Emma Goyne doesn’t own a cat, so when she was pregnant the risk of toxoplasmosis wasn’t really front of mind.
But she remembers the exact moment she believes she came into contact with the potentially dangerous parasite that causes the infection.
She was 14 weeks pregnant and cleaning out her horse stable, which a neighbourhood cat had been using as a litter box.
“There was an incident when I was cleaning out my stables and I ended up with cat poo on my hands,” Ms Goyne told Leon Compton on ABC Radio Hobart.
Ms Goyne said while she washed her hands straight away, she believes it was enough time to be exposed.
Cold and flu symptoms
Ms Goyne said she developed cold and flu symptoms but “shrugged it off”.
“It lingered for quite a few weeks” she said.
“Eventually my doctor tested me and I found out I had toxoplasmosis.
“Luckily I wasn’t deeply unwell from it.”
She believes she has no ongoing health effects since contracting it, but wants other people to be aware of its risks.
Her scans continued to show a healthy baby, and in June she gave birth to her son, Aaryon.
“Unfortunately on our second day of having him with us he failed his hearing test in his right ear,” she said.
Her son was diagnosed with permanent hearing loss.
“We will hopefully be able to manage that going forward,” she said.
“I consider us to be very lucky.”
How the parasite spreads
Cats are the main host for the parasite Toxoplasma gondii, which causes toxoplasmosis, and they catch it from infected prey.
Once infected, a person carries it for life and there’s no cure for it, but most people will never know they have it.
The parasite can live for long periods of time in cat faeces, which is how livestock can become infected when grazing.
It can survive in livestock muscle even after the animal is slaughtered, which is how toxoplasmosis can be contracted from raw and undercooked meat.
Eating raw and undercooked meat is the most common route of infection.
Toxoplasmosis, which Ms Goyne had, is an infection caused by the parasite. It can cause scarring in the back of the eye.
If a woman is infected while pregnant, it can be passed on to the unborn child.
Congenital toxoplasmosis has been associated with stillbirth, developmental delay, eye inflammation and impaired hearing.
It has been labelled the most successful parasite in the world and it’s estimated 30 to 50 per cent of people across the world are infected with toxoplasma.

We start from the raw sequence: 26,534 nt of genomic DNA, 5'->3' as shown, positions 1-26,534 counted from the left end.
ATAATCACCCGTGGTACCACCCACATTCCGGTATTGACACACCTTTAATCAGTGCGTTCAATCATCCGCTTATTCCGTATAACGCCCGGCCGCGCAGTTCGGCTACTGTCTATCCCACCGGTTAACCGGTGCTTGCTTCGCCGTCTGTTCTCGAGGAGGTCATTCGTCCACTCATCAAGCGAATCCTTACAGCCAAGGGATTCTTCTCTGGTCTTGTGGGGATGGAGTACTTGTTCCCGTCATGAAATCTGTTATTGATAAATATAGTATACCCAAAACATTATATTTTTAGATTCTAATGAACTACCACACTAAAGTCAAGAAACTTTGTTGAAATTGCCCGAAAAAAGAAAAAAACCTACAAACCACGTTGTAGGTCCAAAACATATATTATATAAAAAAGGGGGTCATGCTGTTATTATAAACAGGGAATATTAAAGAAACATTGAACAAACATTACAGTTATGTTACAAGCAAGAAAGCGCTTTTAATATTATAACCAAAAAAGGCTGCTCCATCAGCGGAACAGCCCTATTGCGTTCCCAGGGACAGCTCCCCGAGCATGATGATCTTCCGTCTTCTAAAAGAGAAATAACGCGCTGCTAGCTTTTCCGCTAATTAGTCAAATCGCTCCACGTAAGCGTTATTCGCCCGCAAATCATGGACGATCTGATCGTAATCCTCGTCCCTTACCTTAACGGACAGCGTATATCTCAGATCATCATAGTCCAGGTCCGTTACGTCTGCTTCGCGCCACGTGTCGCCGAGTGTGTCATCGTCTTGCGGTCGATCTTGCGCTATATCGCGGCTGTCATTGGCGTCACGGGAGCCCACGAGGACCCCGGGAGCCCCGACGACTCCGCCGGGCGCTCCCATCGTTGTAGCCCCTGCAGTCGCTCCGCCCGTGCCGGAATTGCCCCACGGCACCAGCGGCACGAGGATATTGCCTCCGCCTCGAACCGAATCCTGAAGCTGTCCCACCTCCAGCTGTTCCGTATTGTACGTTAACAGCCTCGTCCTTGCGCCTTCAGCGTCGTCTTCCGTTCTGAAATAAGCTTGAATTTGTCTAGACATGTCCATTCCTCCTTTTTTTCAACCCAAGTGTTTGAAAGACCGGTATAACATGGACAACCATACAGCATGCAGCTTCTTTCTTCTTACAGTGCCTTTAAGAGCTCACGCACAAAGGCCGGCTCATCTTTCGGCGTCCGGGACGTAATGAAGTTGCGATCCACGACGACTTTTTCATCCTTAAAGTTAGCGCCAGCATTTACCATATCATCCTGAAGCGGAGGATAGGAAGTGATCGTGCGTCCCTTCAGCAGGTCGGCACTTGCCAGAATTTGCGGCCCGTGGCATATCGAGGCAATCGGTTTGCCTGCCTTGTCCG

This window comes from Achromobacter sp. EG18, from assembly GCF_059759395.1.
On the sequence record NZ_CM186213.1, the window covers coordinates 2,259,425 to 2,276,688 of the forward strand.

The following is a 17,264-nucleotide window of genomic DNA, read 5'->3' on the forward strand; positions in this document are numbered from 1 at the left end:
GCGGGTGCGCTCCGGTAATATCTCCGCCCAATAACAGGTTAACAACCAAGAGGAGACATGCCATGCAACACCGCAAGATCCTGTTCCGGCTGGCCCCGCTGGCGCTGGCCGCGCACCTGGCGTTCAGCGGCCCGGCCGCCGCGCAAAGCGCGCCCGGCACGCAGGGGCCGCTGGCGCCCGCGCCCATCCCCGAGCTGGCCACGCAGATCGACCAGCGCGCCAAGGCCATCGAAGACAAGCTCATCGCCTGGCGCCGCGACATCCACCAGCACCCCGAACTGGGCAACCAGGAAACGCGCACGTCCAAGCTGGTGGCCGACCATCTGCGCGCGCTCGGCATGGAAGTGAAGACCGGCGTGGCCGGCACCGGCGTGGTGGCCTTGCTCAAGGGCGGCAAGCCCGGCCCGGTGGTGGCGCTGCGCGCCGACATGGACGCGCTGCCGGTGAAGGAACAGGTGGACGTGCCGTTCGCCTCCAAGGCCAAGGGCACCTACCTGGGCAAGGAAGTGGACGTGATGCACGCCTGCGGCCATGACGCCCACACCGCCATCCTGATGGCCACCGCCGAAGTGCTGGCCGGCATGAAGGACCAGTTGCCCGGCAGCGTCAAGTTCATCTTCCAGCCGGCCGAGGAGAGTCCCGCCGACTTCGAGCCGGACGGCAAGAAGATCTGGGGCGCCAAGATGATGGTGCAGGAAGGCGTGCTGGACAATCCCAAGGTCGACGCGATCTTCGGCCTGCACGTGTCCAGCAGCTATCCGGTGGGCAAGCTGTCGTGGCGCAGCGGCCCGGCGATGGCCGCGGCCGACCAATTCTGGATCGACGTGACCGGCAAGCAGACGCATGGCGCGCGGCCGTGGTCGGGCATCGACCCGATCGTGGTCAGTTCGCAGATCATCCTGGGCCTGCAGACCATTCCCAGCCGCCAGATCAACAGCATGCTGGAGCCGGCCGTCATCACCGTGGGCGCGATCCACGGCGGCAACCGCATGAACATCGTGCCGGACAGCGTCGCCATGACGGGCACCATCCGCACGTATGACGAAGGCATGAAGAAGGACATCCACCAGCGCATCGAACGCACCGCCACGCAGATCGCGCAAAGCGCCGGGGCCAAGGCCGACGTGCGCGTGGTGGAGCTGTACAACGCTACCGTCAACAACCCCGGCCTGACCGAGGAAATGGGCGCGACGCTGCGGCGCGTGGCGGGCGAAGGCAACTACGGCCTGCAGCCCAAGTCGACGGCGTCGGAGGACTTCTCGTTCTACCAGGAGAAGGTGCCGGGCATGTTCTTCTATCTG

Call for tougher cat laws
Ms Goyne, who last year was elected to the Clarence City Council, a local government area on Hobart’s eastern shore, recently used her first motion before the council to bring cat management to light.
It was passed unanimously.
“We want to establish what the state government position is on developing a statewide cat management program,” she said.
In 2021 Tasmania’s updated cat laws came into effect, making it legal for a landowner to trap a cat that roamed onto their property.
From last year it also became compulsory for cats over four months to be microchipped.
But Ms Goyne said the laws didn’t go far enough — she wants cat laws to more resemble dog management laws.
“If you can contain your cat to your property I don’t have a problem with your cat being in your backyard,” she said.
“After my personal experience I thought it was time to stand up and try and make it happen myself.
“We all have responsibilities to the community and the environment.”
Impact on livestock, native wildlife
Landcare Tasmania chief executive Peter Stronach said cat owners needed to be educated about the impacts a roaming cat had on the environment and people’s health.
“We don’t have a roaming cat law in Tasmania,” he said.
“Cats are still allowed to roam wherever they want unless there’s a cat management area put in place by a council or state government.
“Cats are really the only domestic animal in Tasmania that don’t need to be confined, which is really odd.”
Mr Stronach said cats were having a huge impact on biodiversity.
“Toxoplasmosis has a really big impact on productive land and animals bred for economic benefit,” he said.
Livestock can be infected with toxoplasmosis if they graze areas where cats have been, which can result in livestock deaths.
Mr Stronach said Landcare needed more support from landowners.
“We’ve done studies all over Australia — everybody’s cat has an impact.”
A state government spokesperson said cats were prohibited from a number of areas in Tasmania including national parks, conservation areas and state forests.
“The Department of Natural Resources and Environment Tasmania is working with local government to encourage greater participation of councils in cat management,” the spokesperson said.
“The [Cat Management Act 2009] allows for development of municipal by-laws and the declaration of cat management areas where appropriate.
“However, it is up to the local council whether to exercise those powers.”
‘Miracle’ baby while on council
Ms Goyne was elected to the council just as she found out she was pregnant and became the first sitting councillor to give birth during a term on the Clarence council.
“My whole adult life I’d been told I couldn’t have children, so it was quite a miracle,” she said.
While pregnant women are told to avoid certain foods such as soft cheese because of the risk of listeria, toxoplasmosis is a lesser-known disease.
Ms Goyne said she had been aware of toxoplasmosis and its risk to wildlife, having volunteered with wildlife rescue.
Toxoplasmosis is known to infect eyes, causing blindness in native animals.
“I wasn’t really aware of how it affected people,” Ms Goyne said.
“When I got pregnant everyone said, ‘Don’t handle cat poo’, but I said, ‘I don’t have cats so it’s not an issue for me’.”